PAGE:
The Lyle School will begin an international search for a scholar who has broad experience in developing technologies and infrastructure for emerging economies to become the William T. and Gay F. Solomon Endowed Professor in Engineering and Global Development. Institute director Talley will hold the Bobby B. Lyle Endowed Professor in Leadership and Global Entrepreneurship.

With three billion people in the world living on $2 a day or less, institute donors Hunter and Stephanie Hunt believe global poverty is one of the most pressing problems of our time. "There has been a great deal of financial and commercial innovation in helping the impoverished, but there has been little technical and engineering innovation; we hope to fill that void," Stephanie Hunt said. "This new institute will take a creative but pragmatic approach to an immense challenge," Hunter Hunt added.


Contact: Kim Cobb
Southern Methodist University

Related biology news :

1. Bioreactor for bone tissue engineering wins professor venture fair
2. Avoiding dangerous climate change: Is geo-engineering the answer?
3. Engineering Careers for the Next Generation, Nov. 18
4. Battling cancer with engineering: NCI funds new $13 million cancer research center led by Cornell
5. CHEO RI study uses sophisticated genetic engineering to improve insulin-producing beta cells
6. Louisiana Tech University receives grant to advance women in engineering, science
7. Siebel Foundation awards top UC San Diego bioengineering graduate students
8. Sakayu Shimizu of Kyoto University recipient of 2009 Enzyme Engineering Award
9. Weeding out marijuana: Researchers close in on engineering recognizable, drug-free Cannabis plant
10. University of Miami receives NIH grant to support novel technology for tissue engineering
11. Engineering team to design and study liver mimics
Post Your Comments:
(Date:10/29/2015)... MINNETONKA, Minn. , Oct. 29, 2015   ... that supports the entire spectrum of clinical research, is ... the Minnesota High Tech Association (MHTA) as one of ... in the "Software – Small and Growing" category. The ... and individuals who have shown superior technology innovation and ...
(Date:10/29/2015)... , Oct. 29, 2015 Daon, a global ... it has released a new version of its ... North America have already installed ... also includes a FIDO UAF certified server component ... preparing to activate FIDO features. These customers include some ...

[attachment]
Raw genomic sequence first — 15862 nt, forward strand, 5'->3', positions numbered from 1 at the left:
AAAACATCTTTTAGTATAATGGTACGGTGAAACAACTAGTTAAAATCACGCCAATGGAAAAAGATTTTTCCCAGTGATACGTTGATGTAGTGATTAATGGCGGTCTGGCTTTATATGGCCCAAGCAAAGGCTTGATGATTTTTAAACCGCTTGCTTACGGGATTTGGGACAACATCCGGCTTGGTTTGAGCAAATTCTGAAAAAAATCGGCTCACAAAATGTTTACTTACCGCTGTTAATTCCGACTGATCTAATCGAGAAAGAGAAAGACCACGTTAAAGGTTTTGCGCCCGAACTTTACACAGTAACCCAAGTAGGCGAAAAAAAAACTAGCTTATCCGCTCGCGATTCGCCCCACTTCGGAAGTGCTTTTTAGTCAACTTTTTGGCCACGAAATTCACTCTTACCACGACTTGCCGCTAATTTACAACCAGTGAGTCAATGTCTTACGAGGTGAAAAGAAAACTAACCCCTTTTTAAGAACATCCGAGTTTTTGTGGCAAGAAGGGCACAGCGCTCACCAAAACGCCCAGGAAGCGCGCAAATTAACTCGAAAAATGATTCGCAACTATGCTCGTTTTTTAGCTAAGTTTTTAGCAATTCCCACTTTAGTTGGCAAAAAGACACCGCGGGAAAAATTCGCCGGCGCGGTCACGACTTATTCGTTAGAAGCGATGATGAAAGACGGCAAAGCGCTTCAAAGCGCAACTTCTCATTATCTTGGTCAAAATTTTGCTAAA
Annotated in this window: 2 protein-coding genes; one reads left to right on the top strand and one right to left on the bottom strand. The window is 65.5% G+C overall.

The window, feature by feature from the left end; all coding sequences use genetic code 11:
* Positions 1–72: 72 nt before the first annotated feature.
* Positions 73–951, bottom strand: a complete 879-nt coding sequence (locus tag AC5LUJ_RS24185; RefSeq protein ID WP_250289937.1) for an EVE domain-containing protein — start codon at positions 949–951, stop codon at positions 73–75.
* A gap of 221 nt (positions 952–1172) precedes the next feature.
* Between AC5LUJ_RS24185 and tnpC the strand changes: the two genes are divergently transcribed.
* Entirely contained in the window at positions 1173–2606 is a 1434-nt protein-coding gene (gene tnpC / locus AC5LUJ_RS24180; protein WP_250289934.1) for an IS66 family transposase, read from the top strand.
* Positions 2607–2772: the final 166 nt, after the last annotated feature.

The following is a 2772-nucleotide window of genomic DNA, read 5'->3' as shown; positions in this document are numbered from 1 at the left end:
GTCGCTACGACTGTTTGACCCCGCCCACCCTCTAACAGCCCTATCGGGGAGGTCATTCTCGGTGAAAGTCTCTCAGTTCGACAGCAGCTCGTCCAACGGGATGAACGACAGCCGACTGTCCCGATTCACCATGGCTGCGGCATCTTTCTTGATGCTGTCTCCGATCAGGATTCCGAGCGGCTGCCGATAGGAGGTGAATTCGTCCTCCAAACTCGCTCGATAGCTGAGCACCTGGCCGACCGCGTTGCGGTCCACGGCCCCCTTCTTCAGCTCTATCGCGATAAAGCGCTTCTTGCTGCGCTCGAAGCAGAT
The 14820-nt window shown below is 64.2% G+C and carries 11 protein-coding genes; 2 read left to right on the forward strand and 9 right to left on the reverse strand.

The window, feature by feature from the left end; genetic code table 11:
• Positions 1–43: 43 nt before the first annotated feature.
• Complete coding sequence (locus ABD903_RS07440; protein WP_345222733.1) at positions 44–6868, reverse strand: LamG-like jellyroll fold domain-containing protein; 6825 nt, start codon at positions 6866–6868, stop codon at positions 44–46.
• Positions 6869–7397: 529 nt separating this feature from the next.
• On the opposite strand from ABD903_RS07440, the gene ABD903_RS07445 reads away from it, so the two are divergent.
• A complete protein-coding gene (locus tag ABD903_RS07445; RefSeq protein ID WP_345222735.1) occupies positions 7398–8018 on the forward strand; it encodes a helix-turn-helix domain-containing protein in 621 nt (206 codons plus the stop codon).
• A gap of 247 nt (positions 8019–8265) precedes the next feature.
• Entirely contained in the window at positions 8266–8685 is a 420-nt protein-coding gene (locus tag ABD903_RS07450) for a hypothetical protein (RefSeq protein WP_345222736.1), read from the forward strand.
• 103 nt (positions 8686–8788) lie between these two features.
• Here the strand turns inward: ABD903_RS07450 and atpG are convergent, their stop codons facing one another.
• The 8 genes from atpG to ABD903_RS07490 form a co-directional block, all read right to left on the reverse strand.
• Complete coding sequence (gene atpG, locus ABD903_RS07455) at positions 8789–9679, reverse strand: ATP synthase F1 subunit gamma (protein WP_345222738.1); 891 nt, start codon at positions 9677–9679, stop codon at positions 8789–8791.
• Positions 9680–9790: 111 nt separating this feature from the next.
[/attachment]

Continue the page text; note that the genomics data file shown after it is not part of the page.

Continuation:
(Date:10/29/2015)... BOSTON , Oct. 29, 2015  Connected health ... phenomena driving the explosion of technology-enabled health and wellness, ... his new book, The Internet of Healthy ... apps, sensors or smartphones even existed, Dr. Kvedar, vice ... model of health care delivery, moving care from the ...
Breaking Biology News(10 mins):
(Date:11/30/2015)... ... November 30, 2015 , ... ... physicians, aesthetic practitioners and aesthetics professionals from Central America and abroad for the ... in Panama City, Panama Feb. 17-19, 2016. Testart will present and discuss new ...
(Date:11/30/2015)... 1, 2015 /PRNewswire/ - BioAmber Inc. (NYSE: BIOA ), a ... the American Business Act on Climate Pledge, alongside more than ... with the Obama Administration to demonstrate an ongoing commitment to ... to the COP21 Paris climate negotiations. ... Sarnia, Canada . --> BioAmber uses ...
(Date:11/30/2015)... 30, 2015 Spherix Incorporated (Nasdaq: ... the fostering and monetization of intellectual property, today ... initiatives designed to create shareholder value. ... Spherix. "Based on published reports, the total addressable ... billion and Spherix will seek to secure fair ...
(Date:11/30/2015)...  HUYA Bioscience International, the leader in accelerating global ... today announced it has signed a Memorandum of Understanding ... collaboration between KDDF and HUYA with the ultimate goal ... for the global market. China,s ... innovative preclinical and clinical stage compounds. The company advances ...
Breaking Biology Technology: